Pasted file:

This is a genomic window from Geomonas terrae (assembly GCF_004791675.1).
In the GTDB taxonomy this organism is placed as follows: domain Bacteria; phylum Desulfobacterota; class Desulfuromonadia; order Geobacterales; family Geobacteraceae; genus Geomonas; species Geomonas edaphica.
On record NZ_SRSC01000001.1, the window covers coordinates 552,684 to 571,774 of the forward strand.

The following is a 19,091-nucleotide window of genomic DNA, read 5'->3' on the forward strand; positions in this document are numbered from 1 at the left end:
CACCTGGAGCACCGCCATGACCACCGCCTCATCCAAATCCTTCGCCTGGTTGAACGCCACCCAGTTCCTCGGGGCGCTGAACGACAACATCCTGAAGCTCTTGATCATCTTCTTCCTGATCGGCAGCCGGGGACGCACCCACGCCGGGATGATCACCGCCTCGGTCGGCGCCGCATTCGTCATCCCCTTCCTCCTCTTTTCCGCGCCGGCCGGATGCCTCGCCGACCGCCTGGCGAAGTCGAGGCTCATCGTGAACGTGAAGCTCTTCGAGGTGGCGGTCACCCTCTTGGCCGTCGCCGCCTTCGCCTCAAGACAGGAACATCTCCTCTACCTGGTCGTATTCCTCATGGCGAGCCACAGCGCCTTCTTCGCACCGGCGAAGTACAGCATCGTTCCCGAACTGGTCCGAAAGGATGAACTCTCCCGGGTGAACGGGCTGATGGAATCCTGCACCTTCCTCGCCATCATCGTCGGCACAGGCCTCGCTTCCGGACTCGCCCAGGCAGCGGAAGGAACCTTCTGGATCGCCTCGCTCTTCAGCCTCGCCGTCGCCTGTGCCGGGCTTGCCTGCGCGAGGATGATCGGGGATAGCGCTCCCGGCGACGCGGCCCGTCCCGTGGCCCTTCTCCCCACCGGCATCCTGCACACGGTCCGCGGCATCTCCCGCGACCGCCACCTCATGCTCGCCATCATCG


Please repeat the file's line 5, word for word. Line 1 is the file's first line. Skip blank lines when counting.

CACCTGGAGCACCGCCATGACCACCGCCTCATCCAAATCCTTCGCCTGGTTGAACGCCACCCAGTTCCTCGGGGCGCTGAACGACAACATCCTGAAGCTCTTGATCATCTTCTTCCTGATCGGCAGCCGGGGACGCACCCACGCCGGGATGATCACCGCCTCGGTCGGCGCCGCATTCGTCATCCCCTTCCTCCTCTTTTCCGCGCCGGCCGGATGCCTCGCCGACCGCCTGGCGAAGTCGAGGCTCATCGTGAACGTGAAGCTCTTCGAGGTGGCGGTCACCCTCTTGGCCGTCGCCGCCTTCGCCTCAAGACAGGAACATCTCCTCTACCTGGTCGTATTCCTCATGGCGAGCCACAGCGCCTTCTTCGCACCGGCGAAGTACAGCATCGTTCCCGAACTGGTCCGAAAGGATGAACTCTCCCGGGTGAACGGGCTGATGGAATCCTGCACCTTCCTCGCCATCATCGTCGGCACAGGCCTCGCTTCCGGACTCGCCCAGGCAGCGGAAGGAACCTTCTGGATCGCCTCGCTCTTCAGCCTCGCCGTCGCCTGTGCCGGGCTTGCCTGCGCGAGGATGATCGGGGATAGCGCTCCCGGCGACGCGGCCCGTCCCGTGGCCCTTCTCCCCACCGGCATCCTGCACACGGTCCGCGGCATCTCCCGCGACCGCCACCTCATGCTCGCCATCATCG